Johnson’s Russia List #6187, April 16, 2002
I have been following the debate on democratization of Russia with great interest and would like to offer a personal perspective. I think that JRL readers may find it useful.
I emigrated to the US from Russia at the age of 21, graduated from Columbia and earned an M.A. at Yale. In 1990, I proposed a scheme of voucher privatization (quite different from the one that was eventually implemented) and in 1992 came back to Russia to become an Expert with the Russian Ministry of Economics. Since I was hired by the Russians and not by the HIID or USAID, my salary was $26 per month. I served one and a half years.
In 1994, I got a short-term USAID contract to write an orientation brochure for arriving western consultants. I wrote the brochure, and it was put on the shelf. But then there was an article stating that the USAID`s Chief of Mission had overspent on the remodeling of his apartment. As the US Senate’s fact-finding mission was about to arrive, my brochure, called Understanding Russia, was published in forty eight hours, and spread on tables, still wet with paint, for the inspectors to see. So, that was how Russia was understood: very fast. And since Russia was now understood (a total cost of my contract was $7K), several million dollars of questionable expenditures were immediately forgiven.
Some may call USAID’s practices wasteful and self-serving, but it was exactly these practices that launched my career as a published writer. I am proud to have covered USAID’s behind with my work and, by the way, am ready to do so again: I have just finished another book.
After the Senators left, USAID decided to read the book it had just published. There, it found a discussion of cultural differences between the Russians and Americans as well as the use of the word “corruption” in relation to the Yeltsin’s government. USAID then bought up the book in stores and shred it, giving me back the copyright. I applaud this courageous action: indeed, how can USAID be promoting democracy and diversity of opinion unless it knows what it feels like to shred a book?
I reprinted Understanding Russia without a USAID logo, and it was favorably reviewed by several newspapers. The Globe and Mail called it “perhaps the best guide to [Russia`s] psychology” and a major Danish newspaper, Berlingske Tidende, wrote that the book was “an outstanding insight” that “enjoys a cult status in the Moscow English speaking community.”
Several employees of the US Embassy in Moscow invited me to their homes to tell me they had learned my book virtually by heart. But they talked to me in whispers, shook my hand furtively, and never came out in my support when I found myself in a life-threatening emergency. This I also applaud: how can you promote democracy unless you are full of fear and operate under an ideological press? As a naturalized American citizen who bought the America thing lock, stock, and barrel, I did not know Americans could whisper. Now I know they can.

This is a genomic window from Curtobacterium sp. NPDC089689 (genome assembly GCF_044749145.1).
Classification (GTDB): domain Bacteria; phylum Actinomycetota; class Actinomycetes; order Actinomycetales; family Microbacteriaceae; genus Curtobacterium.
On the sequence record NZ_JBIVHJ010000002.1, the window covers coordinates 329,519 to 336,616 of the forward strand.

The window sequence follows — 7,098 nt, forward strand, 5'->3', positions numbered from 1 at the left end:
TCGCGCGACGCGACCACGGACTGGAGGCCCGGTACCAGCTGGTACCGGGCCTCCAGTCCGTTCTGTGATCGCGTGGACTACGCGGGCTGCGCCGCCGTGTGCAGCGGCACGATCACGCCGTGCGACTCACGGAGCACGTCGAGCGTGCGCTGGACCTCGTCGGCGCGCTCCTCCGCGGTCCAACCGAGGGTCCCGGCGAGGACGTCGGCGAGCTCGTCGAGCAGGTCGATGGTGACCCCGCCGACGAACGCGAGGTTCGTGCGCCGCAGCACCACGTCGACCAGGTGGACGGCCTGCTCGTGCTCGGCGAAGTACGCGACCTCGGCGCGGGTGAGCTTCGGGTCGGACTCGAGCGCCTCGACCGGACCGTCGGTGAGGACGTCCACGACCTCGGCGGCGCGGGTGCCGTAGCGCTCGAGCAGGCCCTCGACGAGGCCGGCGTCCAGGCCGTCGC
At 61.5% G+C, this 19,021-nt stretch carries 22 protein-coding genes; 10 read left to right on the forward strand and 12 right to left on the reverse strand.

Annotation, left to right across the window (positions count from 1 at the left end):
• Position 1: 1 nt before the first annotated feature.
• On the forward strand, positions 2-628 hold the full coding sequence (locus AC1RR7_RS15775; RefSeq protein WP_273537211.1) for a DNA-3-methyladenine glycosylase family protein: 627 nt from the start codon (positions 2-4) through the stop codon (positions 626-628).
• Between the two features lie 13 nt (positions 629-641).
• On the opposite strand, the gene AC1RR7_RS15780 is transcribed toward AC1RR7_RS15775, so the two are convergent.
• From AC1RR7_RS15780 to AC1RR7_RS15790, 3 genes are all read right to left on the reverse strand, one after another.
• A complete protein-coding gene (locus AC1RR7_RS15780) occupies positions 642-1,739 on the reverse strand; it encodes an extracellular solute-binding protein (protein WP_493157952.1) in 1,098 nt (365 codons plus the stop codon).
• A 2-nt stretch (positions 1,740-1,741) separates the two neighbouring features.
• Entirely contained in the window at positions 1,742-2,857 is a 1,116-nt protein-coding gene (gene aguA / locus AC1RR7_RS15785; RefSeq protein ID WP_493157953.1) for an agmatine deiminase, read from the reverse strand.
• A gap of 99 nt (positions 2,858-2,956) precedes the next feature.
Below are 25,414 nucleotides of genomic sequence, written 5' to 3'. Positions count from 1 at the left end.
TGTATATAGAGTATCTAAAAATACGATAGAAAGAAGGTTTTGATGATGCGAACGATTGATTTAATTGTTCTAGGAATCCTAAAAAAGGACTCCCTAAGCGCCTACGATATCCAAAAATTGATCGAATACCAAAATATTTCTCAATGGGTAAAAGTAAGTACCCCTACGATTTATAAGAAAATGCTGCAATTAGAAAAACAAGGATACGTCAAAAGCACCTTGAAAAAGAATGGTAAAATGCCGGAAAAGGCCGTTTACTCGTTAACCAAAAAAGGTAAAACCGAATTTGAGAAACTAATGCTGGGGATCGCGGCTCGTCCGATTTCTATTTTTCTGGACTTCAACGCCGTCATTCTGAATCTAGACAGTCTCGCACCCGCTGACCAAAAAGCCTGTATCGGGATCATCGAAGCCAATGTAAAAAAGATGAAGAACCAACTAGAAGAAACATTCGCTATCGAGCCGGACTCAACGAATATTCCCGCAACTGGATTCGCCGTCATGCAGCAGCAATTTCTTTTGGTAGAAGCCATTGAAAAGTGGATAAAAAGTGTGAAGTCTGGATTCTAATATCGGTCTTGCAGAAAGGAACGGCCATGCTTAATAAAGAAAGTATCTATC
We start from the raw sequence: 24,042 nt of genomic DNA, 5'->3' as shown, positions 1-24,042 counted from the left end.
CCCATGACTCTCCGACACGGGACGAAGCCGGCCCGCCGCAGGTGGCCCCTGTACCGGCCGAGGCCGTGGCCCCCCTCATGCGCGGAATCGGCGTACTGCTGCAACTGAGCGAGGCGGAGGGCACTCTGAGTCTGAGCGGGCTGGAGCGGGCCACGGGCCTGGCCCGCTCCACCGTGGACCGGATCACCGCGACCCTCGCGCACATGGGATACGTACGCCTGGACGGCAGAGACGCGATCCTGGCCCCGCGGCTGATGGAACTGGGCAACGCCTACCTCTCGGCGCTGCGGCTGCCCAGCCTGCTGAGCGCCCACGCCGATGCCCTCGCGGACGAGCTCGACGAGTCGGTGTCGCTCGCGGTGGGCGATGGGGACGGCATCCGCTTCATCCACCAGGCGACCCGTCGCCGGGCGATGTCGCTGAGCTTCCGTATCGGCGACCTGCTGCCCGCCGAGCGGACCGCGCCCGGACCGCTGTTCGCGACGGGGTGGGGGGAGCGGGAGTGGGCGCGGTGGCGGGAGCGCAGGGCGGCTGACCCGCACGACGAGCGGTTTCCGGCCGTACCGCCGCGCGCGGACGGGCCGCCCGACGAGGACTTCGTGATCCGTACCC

From June 1996 to August 1999, I worked for the Defense Enterprise Fund (”DEF”).
DEF was established and funded by the U.S. Congress with a mission to create profitable joint ventures with the former Soviet producers of weapons of mass destruction. DEF’s stated goal was to convert these producers in order to prevent rogue states and terrorist organizations from getting their hands on the advanced Russian military technology. In his last State of the Union Address, President Bush referred to DEF’s mission eight times; apparently, it is important.
In July 1999, after my repeated attempts to convince DEF’s top management to improve the way the Fund was being run were all rebuffed, I wrote a confidential letter of concern to Ambassador Taylor, Coordinator of U.S. Assistance to the N.I.S. (All documents I mention are available on my website http://www.matthew-maly.ru/index-eng.htm). I alleged that about $20M of DEF’s money were grossly mismanaged.
Ambassador Taylor ordered an investigation of my allegations to be conducted by a partner of a lawyer that represented DEF Board. The “investigation” lasted four months and found absolutely nothing.
In August 2000, Department of Defense published its Audit of DEF. In it, DEF’s management and oversight were seen as “poor” and several million dollars of very questionable losses were described. However, this Audit failed to investigate or even mention my allegations.
In April 2001, the Moscow Times, published a 10,000 word Special Report about DEF, Investing, Pentagon-Style. This Report went through my allegations and essentially confirmed them.